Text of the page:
Strong Women

I’m not sure how much it reflects on me and the entirely sexist world I was brought up in back in the days of the fifties. Even in the sixties when I became politically involved, many still regarded the role of women to be to darn the socks of the revolutionary man. Though I hope I didn’t share that view, but I’m sure there are still traces of that prehistoric past in my make-up. And it still surprises me a little how many of those that I photograph and admire as political activists are women. I’ve not made any accurate census, but so many of those who first come to mind are women, and many of my favourite images are of women.

But perhaps I just like women. They often seen far more sensible than men. Photographing people isn’t just a technical thing, and it works better at least for me when there is a certain rapport or at least empathy. But perhaps I’m straying into sensitive territory and will find gender police of various sympathies swooping down on me talons outstretched (surely a sexist metaphor but what metaphors aren’t.)

On Saturday 24th September last I photographed three protests which were or seemed to be dominated by women (and the fourth, Release the Craigavon Two would perhaps also at least seem that way from my pictures.) Focus E15 started as a group of unmarried mothers in a council funded hostel under threat of eviction who got together and decided to fight to be rehoused in London, and were celebrating three years working together on a campaign which has widened into one fighting for proper housing for all and an end to social cleansing, particularly in their own entirely Labour borough of Newham, but also more widely.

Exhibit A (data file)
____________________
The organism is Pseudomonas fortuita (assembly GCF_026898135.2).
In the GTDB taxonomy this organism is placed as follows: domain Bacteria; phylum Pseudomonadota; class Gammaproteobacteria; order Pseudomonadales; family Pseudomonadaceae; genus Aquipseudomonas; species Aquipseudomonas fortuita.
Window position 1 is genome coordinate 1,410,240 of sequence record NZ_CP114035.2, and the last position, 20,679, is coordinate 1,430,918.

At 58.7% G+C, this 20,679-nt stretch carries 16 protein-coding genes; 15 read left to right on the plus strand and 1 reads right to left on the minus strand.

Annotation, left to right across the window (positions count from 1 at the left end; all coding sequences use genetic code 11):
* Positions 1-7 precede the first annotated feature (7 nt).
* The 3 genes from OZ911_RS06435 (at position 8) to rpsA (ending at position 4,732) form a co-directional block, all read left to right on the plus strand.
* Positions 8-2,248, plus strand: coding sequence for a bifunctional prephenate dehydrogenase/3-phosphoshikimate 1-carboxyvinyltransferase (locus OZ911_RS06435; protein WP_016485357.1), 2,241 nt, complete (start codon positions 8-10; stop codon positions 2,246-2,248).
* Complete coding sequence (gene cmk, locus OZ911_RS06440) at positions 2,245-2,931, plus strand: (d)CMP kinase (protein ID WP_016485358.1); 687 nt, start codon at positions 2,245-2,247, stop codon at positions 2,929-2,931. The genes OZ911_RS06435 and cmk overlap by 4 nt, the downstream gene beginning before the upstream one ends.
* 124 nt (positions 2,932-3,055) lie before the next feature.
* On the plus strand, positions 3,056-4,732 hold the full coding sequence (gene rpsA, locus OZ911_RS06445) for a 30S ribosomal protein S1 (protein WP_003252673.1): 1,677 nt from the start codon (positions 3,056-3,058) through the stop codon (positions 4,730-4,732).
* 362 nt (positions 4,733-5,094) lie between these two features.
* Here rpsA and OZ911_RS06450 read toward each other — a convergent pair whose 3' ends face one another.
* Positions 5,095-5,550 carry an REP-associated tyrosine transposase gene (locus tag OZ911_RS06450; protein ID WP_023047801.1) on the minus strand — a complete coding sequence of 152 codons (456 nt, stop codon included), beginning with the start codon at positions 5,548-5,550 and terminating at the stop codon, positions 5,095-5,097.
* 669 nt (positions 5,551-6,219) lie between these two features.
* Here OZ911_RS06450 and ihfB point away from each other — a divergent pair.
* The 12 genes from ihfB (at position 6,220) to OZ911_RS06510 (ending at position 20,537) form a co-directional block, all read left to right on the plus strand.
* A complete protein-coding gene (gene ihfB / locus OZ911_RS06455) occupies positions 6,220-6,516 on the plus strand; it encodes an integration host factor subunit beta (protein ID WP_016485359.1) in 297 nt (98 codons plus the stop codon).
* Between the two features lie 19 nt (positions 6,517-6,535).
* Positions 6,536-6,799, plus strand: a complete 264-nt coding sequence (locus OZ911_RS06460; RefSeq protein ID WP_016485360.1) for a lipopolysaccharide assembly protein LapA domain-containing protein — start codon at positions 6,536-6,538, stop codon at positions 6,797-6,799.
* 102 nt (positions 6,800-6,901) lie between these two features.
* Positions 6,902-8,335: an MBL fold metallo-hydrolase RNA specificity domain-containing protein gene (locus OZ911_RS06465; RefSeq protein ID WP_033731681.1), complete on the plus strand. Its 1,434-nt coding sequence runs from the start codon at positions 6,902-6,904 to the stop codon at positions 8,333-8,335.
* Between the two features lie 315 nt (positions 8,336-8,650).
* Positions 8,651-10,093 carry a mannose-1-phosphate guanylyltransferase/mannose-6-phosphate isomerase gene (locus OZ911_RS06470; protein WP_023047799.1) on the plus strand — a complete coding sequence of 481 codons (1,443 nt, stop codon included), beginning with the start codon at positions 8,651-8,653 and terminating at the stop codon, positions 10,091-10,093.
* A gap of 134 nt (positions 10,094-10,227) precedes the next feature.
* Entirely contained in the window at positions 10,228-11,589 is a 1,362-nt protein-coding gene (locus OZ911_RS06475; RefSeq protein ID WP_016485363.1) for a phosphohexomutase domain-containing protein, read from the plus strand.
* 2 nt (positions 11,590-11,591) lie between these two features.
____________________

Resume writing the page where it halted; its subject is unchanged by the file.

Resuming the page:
The celebration took place on the wide pavement at Stratford Broadway where they hold a weekly street stall, and there was music and dancing and it was one of the few protests at which I’ve been handed champagne, which still tasted pretty good from a plastic cup. Almost all of the speakers at the rally were women, and so were most of those taking part.

From Stratford I made my way to Brixton, where Ritzy Cinema workers, men and women, were striking for a living wage. There were rather more women than men visible, and rather more of the men seemed to be hiding behind some large masks.  The picture above was a slight disappointment and would have been better, but as I was carefully framing it, another photographer walked into the frame at the right hand side, spoiling the composition. I’ve cropped him out but had to lose a little more too, and though I still like the picture, I can’t look at it without thinking of the one that I just missed.

Of course I did photograph the men too, and there are one or two decent pictures starring them, but in general it is those with women in the lead that are most interesting. Judge for yourself at The Ritzy’s Back for a Living Wage.

My final protest of the day was at the Polish Embassy, called by Polish Feminists against the introduction of new laws outlawing abortion  proposed for Poland  in solidarity with the 5th annual March for Choice in Ireland against the strict anti-abortion laws there condemned by the UN as ‘cruel, inhuman and degrading’.

The colours of the head dress of this woman speaking are of course those of the Polish flag, and I carefully positioned myself to get the Polish eagle on the Embassy frontage  to her right. It wasn’t possible to get enough depth of field for this to be sharp, but I stopped down as much as I could under the lighting conditions.

This was a ‘black protest’ with many of those taking part dressed in black, and the black doors of the embassy made a good background, though careful exposure and a little help in post-processing made the figures stand out better. I wasn’t ‘directing’ the woman holding up this octagonal placard, and it took a little patience and luck to get the framing I wanted.  And although the verticals were quite close to vertical as I took them, a little massaging in Lightroom was needed for the final image. Some agencies would not approve, but this was what I saw and tried to achieve when I was taking the picture and I’ve no qualms about using a little electronic help in this way.

Of course I took other pictures, but given the nature of the protest they too were mainly of women. You can see some of them at Polish Women’s ‘Black Protest for Choice’.


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